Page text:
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How can I use regex word boundary in a MySQL query?

For instance, I want to match either 'product' or 'newsletter',

It works fine with OR,

IF(? = 'product' OR ? = 'newsletter', ... , ...)

But how about a regex? I assume it would be something like this below?

IF(? REGEXP '^('product'||'newsletter')+$', ..., ... ) 
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What about ... IN ('product', 'newsletter')? – Wiseguy May 31 '12 at 3:44
that is great. thanks! – teelou May 31 '12 at 3:47
FROM tbl
WHERE description REGEXP '[[:<:]]red|blue[[:>:]]'

or, as a select expression:

SELECT IF(description REGEXP '[[:<:]]red|blue[[:>:]]', 1, 0) AS is_matched, tbl.*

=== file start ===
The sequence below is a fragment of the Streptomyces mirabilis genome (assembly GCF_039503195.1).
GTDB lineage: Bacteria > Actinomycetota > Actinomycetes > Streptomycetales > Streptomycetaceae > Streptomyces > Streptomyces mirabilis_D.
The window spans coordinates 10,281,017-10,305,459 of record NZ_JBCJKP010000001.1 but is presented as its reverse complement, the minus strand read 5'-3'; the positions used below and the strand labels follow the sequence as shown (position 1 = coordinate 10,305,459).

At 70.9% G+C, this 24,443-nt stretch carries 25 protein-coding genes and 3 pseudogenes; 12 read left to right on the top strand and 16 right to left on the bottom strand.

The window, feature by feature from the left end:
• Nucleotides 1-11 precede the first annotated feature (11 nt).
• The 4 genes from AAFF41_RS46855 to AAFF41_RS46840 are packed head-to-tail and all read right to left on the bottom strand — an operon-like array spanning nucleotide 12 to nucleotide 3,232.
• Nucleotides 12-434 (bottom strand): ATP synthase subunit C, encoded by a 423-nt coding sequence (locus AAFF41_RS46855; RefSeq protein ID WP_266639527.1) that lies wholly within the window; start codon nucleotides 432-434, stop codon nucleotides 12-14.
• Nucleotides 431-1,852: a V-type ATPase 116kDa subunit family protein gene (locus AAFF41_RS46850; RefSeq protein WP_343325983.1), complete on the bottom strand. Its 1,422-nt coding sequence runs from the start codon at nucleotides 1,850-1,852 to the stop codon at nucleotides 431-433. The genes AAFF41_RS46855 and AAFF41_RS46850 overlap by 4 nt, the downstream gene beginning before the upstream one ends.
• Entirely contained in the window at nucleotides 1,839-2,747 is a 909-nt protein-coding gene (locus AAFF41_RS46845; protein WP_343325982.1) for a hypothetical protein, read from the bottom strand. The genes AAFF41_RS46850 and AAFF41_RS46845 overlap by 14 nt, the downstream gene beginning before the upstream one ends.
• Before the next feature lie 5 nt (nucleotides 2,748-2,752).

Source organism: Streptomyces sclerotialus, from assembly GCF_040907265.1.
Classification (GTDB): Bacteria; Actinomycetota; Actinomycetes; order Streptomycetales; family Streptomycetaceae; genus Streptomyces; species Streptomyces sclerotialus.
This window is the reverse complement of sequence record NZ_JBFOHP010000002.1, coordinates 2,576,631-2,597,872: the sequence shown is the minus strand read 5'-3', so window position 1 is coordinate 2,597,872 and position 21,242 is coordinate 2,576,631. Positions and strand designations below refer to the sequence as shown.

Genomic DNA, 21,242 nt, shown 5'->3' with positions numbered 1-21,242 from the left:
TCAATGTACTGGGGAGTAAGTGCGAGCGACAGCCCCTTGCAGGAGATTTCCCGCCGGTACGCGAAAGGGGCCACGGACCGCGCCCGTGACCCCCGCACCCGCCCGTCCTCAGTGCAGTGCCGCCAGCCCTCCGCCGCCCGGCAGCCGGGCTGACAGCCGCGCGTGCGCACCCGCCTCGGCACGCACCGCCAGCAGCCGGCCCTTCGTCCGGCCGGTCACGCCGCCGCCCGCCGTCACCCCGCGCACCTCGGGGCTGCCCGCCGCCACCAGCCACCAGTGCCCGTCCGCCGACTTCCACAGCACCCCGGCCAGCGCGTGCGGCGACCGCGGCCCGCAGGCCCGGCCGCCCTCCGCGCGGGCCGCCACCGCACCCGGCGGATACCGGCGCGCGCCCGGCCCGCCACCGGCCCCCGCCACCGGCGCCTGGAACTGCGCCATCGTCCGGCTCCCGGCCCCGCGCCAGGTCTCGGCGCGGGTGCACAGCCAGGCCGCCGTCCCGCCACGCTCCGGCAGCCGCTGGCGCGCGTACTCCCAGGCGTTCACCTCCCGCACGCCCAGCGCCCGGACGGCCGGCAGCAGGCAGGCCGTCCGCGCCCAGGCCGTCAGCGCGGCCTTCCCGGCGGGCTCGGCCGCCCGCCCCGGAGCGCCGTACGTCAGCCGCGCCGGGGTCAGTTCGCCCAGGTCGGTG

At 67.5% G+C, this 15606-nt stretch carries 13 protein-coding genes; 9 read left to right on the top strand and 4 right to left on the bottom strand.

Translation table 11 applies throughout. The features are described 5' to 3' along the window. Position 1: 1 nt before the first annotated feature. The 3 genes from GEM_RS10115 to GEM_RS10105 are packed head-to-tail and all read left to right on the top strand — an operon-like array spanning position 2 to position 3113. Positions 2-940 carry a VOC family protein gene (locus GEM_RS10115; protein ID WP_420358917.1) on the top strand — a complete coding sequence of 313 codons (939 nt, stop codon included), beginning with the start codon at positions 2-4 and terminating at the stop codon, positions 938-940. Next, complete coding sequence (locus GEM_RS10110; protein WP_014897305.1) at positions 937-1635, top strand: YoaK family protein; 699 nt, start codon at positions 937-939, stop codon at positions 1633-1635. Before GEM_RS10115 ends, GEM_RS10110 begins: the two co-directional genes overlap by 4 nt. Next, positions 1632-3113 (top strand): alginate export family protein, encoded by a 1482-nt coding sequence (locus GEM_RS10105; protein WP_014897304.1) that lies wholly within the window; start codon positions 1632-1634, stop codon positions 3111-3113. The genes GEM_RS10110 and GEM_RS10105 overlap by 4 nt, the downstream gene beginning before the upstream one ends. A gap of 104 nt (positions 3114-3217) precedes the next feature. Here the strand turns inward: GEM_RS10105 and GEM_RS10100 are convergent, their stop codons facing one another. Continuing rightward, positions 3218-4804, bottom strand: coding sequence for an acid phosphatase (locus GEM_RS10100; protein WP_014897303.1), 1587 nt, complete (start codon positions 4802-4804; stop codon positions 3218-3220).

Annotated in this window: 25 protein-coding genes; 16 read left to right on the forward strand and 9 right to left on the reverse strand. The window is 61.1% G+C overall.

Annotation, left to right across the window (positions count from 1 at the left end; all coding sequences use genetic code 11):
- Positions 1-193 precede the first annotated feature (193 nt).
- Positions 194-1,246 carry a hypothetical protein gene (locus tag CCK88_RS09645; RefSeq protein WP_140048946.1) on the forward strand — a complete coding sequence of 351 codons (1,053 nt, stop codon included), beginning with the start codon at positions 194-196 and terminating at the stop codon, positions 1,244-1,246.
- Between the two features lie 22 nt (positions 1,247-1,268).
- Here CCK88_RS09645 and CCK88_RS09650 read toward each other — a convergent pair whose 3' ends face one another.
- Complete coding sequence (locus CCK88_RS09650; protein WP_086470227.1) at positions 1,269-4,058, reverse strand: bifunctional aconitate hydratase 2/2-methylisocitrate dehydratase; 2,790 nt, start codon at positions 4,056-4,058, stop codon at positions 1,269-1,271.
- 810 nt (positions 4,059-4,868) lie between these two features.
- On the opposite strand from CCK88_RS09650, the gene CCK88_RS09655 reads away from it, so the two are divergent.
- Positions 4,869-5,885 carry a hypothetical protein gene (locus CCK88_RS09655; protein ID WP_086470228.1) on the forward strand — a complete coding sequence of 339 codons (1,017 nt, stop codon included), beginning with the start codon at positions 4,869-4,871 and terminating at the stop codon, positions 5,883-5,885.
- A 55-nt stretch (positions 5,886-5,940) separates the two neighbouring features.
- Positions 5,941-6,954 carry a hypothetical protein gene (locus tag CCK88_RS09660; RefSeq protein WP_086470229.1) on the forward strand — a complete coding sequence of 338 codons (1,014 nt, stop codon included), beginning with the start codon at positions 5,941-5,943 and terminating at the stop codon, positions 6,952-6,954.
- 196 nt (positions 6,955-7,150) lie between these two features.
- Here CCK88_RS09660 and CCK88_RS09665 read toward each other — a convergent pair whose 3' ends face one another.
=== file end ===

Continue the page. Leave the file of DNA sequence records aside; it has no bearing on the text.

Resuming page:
FROM description

You can use RLIKE as a synonym but REGEXP seems to be more popular [citation needed].

Case Sensitivity

From the MySQL manual for REGEXP:

REGEXP is not case sensitive, except when used with binary strings.

mysql> SELECT 'a' REGEXP 'A', 'a' REGEXP BINARY 'A';
        -> 1  0
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Regular expressions in MySQL

In your case, you could use MATCH() ... AGAINST fulltext search with MyISAM storage engine.

Or you could use IN() as @Wiseguy mentioned

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